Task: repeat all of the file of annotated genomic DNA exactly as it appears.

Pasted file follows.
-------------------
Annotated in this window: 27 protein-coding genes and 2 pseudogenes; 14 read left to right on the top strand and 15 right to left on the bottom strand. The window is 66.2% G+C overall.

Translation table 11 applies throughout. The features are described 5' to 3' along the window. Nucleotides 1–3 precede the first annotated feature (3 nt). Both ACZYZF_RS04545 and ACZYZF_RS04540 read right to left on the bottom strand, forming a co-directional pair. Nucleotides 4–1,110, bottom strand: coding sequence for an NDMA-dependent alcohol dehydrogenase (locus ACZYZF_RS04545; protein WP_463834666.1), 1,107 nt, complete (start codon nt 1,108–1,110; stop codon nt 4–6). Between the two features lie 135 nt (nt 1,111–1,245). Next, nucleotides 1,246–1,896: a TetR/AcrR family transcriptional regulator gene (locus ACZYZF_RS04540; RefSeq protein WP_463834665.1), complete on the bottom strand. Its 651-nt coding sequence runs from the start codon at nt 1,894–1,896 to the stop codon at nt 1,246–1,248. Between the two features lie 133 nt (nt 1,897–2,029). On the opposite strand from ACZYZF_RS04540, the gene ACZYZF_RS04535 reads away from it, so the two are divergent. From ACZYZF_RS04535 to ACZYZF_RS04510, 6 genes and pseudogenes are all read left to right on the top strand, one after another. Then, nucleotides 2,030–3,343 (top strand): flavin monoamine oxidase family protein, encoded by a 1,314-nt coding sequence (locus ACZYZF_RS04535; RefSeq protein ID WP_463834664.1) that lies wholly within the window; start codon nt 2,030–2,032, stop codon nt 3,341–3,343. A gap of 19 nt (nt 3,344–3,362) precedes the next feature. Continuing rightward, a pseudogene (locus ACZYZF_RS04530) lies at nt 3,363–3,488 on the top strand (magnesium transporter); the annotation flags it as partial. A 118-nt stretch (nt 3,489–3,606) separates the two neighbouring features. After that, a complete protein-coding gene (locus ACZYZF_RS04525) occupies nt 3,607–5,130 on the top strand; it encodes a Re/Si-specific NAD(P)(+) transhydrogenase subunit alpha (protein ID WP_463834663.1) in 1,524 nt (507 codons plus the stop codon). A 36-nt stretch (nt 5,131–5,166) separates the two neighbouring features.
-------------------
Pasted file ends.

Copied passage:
Annotated in this window: 27 protein-coding genes and 2 pseudogenes; 14 read left to right on the top strand and 15 right to left on the bottom strand. The window is 66.2% G+C overall.

Translation table 11 applies throughout. The features are described 5' to 3' along the window. Nucleotides 1–3 precede the first annotated feature (3 nt). Both ACZYZF_RS04545 and ACZYZF_RS04540 read right to left on the bottom strand, forming a co-directional pair. Nucleotides 4–1,110, bottom strand: coding sequence for an NDMA-dependent alcohol dehydrogenase (locus ACZYZF_RS04545; protein WP_463834666.1), 1,107 nt, complete (start codon nt 1,108–1,110; stop codon nt 4–6). Between the two features lie 135 nt (nt 1,111–1,245). Next, nucleotides 1,246–1,896: a TetR/AcrR family transcriptional regulator gene (locus ACZYZF_RS04540; RefSeq protein WP_463834665.1), complete on the bottom strand. Its 651-nt coding sequence runs from the start codon at nt 1,894–1,896 to the stop codon at nt 1,246–1,248. Between the two features lie 133 nt (nt 1,897–2,029). On the opposite strand from ACZYZF_RS04540, the gene ACZYZF_RS04535 reads away from it, so the two are divergent. From ACZYZF_RS04535 to ACZYZF_RS04510, 6 genes and pseudogenes are all read left to right on the top strand, one after another. Then, nucleotides 2,030–3,343 (top strand): flavin monoamine oxidase family protein, encoded by a 1,314-nt coding sequence (locus ACZYZF_RS04535; RefSeq protein ID WP_463834664.1) that lies wholly within the window; start codon nt 2,030–2,032, stop codon nt 3,341–3,343. A gap of 19 nt (nt 3,344–3,362) precedes the next feature. Continuing rightward, a pseudogene (locus ACZYZF_RS04530) lies at nt 3,363–3,488 on the top strand (magnesium transporter); the annotation flags it as partial. A 118-nt stretch (nt 3,489–3,606) separates the two neighbouring features. After that, a complete protein-coding gene (locus ACZYZF_RS04525) occupies nt 3,607–5,130 on the top strand; it encodes a Re/Si-specific NAD(P)(+) transhydrogenase subunit alpha (protein ID WP_463834663.1) in 1,524 nt (507 codons plus the stop codon). A 36-nt stretch (nt 5,131–5,166) separates the two neighbouring features.